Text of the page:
Cyber crime mitigation

The Australian Cyber Security Centre (ACSC) is the Australian Governments lead on national cyber security, it brings together cyber security capabilities from across the Australian Government to improve cyber resilience of the Australian community and in support of economic and social prosperity of Australians in the digital age.

The ACSC also provides cyber security advice and assistance to Australian Government organisations, businesses and individuals. They have details on the types of strategies that companies can utilise in order to mitigate cyber security incidents.

With that said, whilst no single strategy, is guaranteed to prevent cyber security incidents, organisations are recommended to implement eight essential mitigation strategies, as listed below, in order to formulate a security baseline. This baseline will make it harder for attackers to compromise systems and will of course be much more cost-effective than being put in the position of having to respond to a large-scale cyber security incident

The essential eight strategies are:

Application Whitelisting – to control the execution of unauthorised software

Patching applications – to remediate known security vulnerabilities

Configuring Microsoft Office macro settings – to block untrusted macros

Application hardening – to protect against vulnerable functionality

Restrictive administrative privileges – to limit powerful access to systems

Patching operating systems – to remediate known security vulnerabilities

Multi-factor authentication – to protect against risky activities

Daily back-ups – to maintain the availability of critical data

Implementation of strategies – starting points for business analysts

  • Prior to implementing a mitigation strategy, organisations need to identify their assets, particularly their vulnerable assets, and perform a risk assessment to identifying the levels of protection required from various threats.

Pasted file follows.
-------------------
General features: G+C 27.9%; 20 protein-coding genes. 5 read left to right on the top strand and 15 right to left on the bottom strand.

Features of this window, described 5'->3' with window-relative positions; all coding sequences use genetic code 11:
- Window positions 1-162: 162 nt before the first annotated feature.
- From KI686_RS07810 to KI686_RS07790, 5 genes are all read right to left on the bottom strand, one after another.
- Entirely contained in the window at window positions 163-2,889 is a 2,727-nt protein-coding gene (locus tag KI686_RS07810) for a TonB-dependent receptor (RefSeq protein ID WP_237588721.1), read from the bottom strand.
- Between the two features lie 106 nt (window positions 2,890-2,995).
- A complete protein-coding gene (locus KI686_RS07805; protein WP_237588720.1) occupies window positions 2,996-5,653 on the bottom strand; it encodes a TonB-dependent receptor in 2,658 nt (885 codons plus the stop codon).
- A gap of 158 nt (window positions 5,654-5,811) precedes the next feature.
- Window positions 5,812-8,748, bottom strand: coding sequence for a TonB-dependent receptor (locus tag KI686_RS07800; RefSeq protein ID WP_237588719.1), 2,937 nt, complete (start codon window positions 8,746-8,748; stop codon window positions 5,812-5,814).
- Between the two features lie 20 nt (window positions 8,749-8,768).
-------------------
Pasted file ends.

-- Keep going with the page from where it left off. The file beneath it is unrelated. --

• Building up support and increasing cyber security awareness requires ‘motivators’. Some of the ‘motivators’ that impart awareness and create urgency to cyber security are penetration tests, mandatory breach reporting & mandatory compliance.
  • A mitigation strategy should be implemented for high risk users and computers such as those that have access to (sensitive or high-availability) data and exposed to untrustworthy content, and then the strategy can be rolled out for all other users and computers.
  • Perform ‘hands on’ testing to verify the effectiveness of implementation and mitigation strategies
  • The four major threats to businesses/organisations are as listed below:
    • targeted cyber intrusion and external adversaries that steal data
    • ransomware that denies access for monetary gain, and external adversaries who destroy data and prevent computers/networks from functioning
    • malicious insiders who steal data such as customer details or intellectual property
    • malicious insiders who destroy data and prevent computers/networks from functioning
  • Incorporating the top 8 strategies are the most effective way for mitigating targeted cyber intrusions and ransomware – the ASD considers their implementation to be the security baseline for all organisations

Major threats – suggested mitigation strategy implementation

Below is listed the major type of security threats to organisations and the essential strategies to be adopted in combating these threats.

Targeted cyber intrusions (advanced persistent threats) and other external adversaries that steal data:

  1. Implement “essential” mitigation strategies to:
  2. prevent malware delivery and execution
  3. limit the extent of cyber security incidents
  4. detect cyber-security incidents and respond

Ransomware and external adversaries who destroy data and prevent computers/networks from functioning:

  1. Implement “essential” mitigation strategies to:
  2. recover data and system availability
  3. prevent malware delivery and execution
  4. limit the extent of cyber security incidents
  5. detect cyber security incidents and respond

Ransomware and external adversaries who destroy data and prevent computers/networks from functioning:

  1. Implement “essential” mitigation strategies to:
  2. recover data and system availability
  3. prevent malware delivery and execution
  4. limit the extent of cyber security incidents
  5. detect cyber security incidents and respond

Ransomware and external adversaries who destroy data and prevent computers/networks from functioning:

  1. Implement “essential” mitigation strategies to:
  2. recover data and system availability
  3. prevent malware delivery and execution
  4. limit the extent of cyber security incidents
  5. detect cyber security incidents and respond

Malicious insiders who steal data:

  1. Implement ‘Control removable storage media and connect devices’ to mitigate data exfiltration